Blessed John Paul II in his own turn recalled that “Sacred Liturgy expresses and celebrates the one faith professed by all and, being the heritage of the whole Church, cannot be determined by local Churches in isolation from the universal Church” (Encyclical Ecclesia de Eucharistia, n. 51) and that “Liturgy is never anyone’s private property, be it of the celebrant or of the community in which the mysteries are celebrated” (ibid. n. 52).  In the Conciliar liturgical Constitution there is affirmed moreover: The sacred Council declares that holy Mother Church holds all lawfully acknowledged rites to be of equal right and dignity; that she wishes to preserve them in the future and to foster them in every way” (n. 4). Esteem for ritual forms is the presupposition of the work of revision from time to time becomes necessary.  Now, the two forms, Ordinary and Extraordinary, of the Roman liturgy are an example of reciprocal growth and enrichment.  Whoever thinks or acts to the contrary, undermines the unity of the Roman Rite which must be tenaciously protected, does not carry out an authentic pastoral activity or correct liturgical renewal, but rather deprives the faithful of their patrimony and their inheritance to which they have a right.

In continuity with the Magisterium of his predeceessors, Benedict XVI promulgated in 2007 the Motu Proprio Summorum Pontificum, with which he made more accessible the Universal Church the riches of the Roman liturgy, and now has given the mandate to the Pontifical Commission “Ecclesia Dei” to publish the Instruction “Universae Ecclesiae” in order correclty to favor its application.

In the introduction to the document there is affirmed: “With such a Motu Proprio the Supreme Pontif Benedict XVI has promulgated a universal law for the Church” (n. 2).  This means that one isn’t dealing with an indult, nor with a law for particular groups, but with a law for the whole Church, which, given the subject matter, is also a “special law” which “derogate from those legislative provisions, inhering in the Sacred Rites, issued from 1962 onward and incompatible with the rubrics of the liturgical books in force in 1962” (n. 28).  Let it be remembered here the golden patristic principle on which the Catholic communion depends: “every particular Church must be in harmony with the Universal Church, not only insofar as the doctrine of the faith and sacramental signs are concerned, but also concerning to uses universali received from the uninterrupted apostolic tradition, which must be observed not only in order to avoid errors, but also to transmit the totality of the faith, because the law of the prayer of the Church corrisponds to its law of the faith” (n. 3).  The celebrated principle lex orandi-lex credendi recalled in this paragraph, is at the foundation of a restoration of the Extraordinary Form: Catholic doctrine of the Mass in the Roman Rite has not been changed, because liturgy and doctrine are inseparable.  There can be in the one and the other form of the Roman Rite, accentuations, underscorings, clarifications which are more marked of some aspects in respect to others, but this does not undermine the substantial unity of the liturgy.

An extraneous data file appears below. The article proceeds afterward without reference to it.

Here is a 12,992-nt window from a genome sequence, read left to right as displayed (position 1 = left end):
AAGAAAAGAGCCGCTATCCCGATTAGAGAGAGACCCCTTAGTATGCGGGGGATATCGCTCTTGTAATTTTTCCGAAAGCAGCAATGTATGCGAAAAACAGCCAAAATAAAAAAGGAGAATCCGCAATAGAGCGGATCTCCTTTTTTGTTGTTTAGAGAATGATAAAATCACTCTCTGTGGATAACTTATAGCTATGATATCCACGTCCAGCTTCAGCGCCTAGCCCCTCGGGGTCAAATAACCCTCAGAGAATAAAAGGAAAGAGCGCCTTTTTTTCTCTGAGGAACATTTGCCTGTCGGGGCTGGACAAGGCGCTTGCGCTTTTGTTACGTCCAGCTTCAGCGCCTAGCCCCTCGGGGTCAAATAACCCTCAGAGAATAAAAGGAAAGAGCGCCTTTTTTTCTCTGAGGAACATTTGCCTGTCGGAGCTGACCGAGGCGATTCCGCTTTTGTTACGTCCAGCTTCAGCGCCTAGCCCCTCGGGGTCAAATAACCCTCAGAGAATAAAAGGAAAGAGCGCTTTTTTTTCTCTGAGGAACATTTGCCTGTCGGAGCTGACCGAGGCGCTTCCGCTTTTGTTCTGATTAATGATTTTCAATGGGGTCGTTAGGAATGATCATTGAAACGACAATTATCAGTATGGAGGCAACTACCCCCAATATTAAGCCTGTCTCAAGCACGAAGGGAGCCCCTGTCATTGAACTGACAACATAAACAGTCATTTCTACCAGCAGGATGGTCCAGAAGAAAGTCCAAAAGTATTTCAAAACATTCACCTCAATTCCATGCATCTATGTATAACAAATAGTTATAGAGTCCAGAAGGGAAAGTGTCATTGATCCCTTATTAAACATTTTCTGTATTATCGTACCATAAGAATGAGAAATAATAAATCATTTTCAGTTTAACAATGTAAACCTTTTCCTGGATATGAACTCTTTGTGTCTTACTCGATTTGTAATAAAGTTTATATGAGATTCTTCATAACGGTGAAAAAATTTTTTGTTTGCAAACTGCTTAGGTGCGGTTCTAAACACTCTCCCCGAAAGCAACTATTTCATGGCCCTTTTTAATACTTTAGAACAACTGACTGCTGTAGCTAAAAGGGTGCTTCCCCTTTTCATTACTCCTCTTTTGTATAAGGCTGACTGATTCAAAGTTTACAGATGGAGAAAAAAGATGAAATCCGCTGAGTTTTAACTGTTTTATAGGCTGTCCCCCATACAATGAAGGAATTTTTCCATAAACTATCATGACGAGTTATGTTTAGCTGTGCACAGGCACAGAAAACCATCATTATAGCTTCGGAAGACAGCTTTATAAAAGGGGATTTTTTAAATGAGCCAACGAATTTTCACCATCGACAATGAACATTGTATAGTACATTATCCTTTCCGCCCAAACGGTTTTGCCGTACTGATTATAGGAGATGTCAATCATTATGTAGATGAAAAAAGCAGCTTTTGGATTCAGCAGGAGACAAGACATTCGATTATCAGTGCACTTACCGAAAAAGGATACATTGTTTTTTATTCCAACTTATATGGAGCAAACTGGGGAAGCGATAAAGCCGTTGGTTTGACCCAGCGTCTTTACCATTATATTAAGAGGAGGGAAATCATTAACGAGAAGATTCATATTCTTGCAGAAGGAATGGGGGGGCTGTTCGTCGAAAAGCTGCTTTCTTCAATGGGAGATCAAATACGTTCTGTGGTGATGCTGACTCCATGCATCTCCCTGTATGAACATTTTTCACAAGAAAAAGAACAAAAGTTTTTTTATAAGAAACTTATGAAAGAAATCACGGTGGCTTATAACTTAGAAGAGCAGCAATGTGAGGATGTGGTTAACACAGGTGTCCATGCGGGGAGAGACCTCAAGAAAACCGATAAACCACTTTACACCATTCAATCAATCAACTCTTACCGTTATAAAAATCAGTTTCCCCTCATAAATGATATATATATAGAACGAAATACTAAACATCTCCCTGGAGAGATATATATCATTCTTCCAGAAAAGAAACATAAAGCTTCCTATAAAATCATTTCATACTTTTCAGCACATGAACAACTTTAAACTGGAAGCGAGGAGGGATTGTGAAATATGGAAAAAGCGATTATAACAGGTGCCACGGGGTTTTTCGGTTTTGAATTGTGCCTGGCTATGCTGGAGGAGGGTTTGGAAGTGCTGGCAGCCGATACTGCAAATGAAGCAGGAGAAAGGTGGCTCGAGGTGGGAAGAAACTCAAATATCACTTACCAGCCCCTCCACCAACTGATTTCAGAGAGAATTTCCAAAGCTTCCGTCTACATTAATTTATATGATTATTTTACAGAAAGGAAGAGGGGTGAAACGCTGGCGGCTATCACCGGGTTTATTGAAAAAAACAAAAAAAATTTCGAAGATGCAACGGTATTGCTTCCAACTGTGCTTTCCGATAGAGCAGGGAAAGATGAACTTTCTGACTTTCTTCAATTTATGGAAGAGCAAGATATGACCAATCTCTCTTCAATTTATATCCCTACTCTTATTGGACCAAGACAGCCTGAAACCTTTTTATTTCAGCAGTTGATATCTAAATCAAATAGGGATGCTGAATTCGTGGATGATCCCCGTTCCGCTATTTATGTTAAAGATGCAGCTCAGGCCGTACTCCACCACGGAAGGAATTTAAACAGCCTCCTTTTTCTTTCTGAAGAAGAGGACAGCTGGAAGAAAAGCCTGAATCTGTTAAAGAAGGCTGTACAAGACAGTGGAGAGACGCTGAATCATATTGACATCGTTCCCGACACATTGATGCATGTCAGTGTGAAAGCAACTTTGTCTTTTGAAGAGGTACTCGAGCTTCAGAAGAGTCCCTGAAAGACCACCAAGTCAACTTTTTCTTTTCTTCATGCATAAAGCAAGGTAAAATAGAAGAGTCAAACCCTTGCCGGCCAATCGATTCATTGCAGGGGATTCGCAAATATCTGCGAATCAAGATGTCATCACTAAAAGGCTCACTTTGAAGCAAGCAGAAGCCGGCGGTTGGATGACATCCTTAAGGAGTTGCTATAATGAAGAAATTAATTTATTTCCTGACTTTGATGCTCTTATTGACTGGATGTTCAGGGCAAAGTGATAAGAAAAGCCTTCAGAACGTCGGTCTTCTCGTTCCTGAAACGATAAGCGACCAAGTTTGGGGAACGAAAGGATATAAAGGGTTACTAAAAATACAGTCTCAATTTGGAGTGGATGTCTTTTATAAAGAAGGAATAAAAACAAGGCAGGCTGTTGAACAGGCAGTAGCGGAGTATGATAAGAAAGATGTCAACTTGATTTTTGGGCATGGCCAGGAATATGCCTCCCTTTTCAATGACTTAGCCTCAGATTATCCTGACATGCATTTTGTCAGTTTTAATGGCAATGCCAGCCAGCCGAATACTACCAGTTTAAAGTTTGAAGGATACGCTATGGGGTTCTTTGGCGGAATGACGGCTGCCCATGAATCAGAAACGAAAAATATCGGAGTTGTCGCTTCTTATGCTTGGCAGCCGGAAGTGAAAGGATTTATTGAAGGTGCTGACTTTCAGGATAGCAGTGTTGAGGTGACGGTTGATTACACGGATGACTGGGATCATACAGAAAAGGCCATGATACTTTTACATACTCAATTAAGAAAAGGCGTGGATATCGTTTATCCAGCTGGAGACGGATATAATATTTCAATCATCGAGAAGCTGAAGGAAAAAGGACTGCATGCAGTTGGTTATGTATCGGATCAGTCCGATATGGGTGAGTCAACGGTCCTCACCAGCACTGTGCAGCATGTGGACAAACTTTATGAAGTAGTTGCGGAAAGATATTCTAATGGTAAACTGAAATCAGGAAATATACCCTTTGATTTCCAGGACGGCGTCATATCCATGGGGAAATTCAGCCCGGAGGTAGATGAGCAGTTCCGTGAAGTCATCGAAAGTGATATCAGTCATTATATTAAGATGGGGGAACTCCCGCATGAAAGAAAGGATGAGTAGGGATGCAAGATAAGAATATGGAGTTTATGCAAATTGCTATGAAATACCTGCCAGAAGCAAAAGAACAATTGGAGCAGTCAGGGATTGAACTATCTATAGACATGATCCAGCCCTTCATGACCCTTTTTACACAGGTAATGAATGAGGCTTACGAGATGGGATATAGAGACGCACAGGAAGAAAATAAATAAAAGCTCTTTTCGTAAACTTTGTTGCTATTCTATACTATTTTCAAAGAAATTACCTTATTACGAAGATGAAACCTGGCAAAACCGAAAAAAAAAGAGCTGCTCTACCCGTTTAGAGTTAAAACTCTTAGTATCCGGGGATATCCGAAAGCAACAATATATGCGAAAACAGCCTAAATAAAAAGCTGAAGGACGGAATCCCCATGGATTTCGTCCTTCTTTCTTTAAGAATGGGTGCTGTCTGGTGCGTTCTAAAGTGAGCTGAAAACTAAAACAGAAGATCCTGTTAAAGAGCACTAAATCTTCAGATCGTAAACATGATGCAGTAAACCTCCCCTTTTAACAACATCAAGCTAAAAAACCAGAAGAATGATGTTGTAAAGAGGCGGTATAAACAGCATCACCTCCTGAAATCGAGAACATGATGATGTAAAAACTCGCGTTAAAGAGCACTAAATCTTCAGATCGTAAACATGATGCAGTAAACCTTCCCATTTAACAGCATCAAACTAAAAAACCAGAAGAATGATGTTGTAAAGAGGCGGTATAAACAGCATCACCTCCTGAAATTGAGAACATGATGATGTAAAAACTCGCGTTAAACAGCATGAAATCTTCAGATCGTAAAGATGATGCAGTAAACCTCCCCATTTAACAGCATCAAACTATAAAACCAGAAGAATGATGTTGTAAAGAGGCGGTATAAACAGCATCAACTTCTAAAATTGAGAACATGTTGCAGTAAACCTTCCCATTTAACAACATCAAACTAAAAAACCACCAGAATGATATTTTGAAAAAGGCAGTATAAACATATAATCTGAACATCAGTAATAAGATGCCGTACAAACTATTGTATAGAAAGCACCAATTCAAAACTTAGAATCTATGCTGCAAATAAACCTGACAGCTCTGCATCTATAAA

The liturgy was and is, in the discipline of the Church, a subject matter reserved to the Pope, while Ordinaries and Episcopal Conferences have some delegated responsibilities, specified by Canon Law.  Moreover, the Instruction reaffirms that there are now “two forms of the Roman Liturgy, defined respectively as Ordinary and Extraordinary: that is, two uses of the single Roman Rite (…) The one and the other form are expressions of the same lex orandi of the Church.  Because of its venerable and ancient use, the Extraordinary Form must be preserved with due honor” (n. 6).  The following paragraph quotes a key passage of the Letter of the Holy Father to the bishops which accompanied the Motu Proprio: “There is no contradiction between the two editions of the Roman Missal.  In the history of the liturgy there is growth and progress, but no rupture.  What earlier generations held as sacred, remains sacred and great for us too, and it cannot be all of a sudden entirely forbidden or even considered harmful”(n. 7).  The Instruction, in line with the Motu Proprio, does not regard only those who desire to continue to celebrate the faith in the same way by which the Church substantially did for centuries; the Pope wanted to help all Catholics to live the truth of the liturgy in order that, by knowing and participating in the old Roman form of celebration, they might grasp that the Constitution Sacrosanctum Concilium wanted to reform the liturgy in continuity with tradition.

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  1. Jaceczko says:

    This bit about being cheated of one’s inheritance is precisely how I have felt since converting to Christianity seven years ago.

  2. BaedaBenedictus says:

    What we have here is a tacit admission from a member of the Roman Curia that what the Council called for (reform in continuity with tradition) is not what we got. In fact, it’s such a serious rupture that it has led the Roman Pontiff to restore the unreformed, pre-Conciliar books to equal dignity to the new books.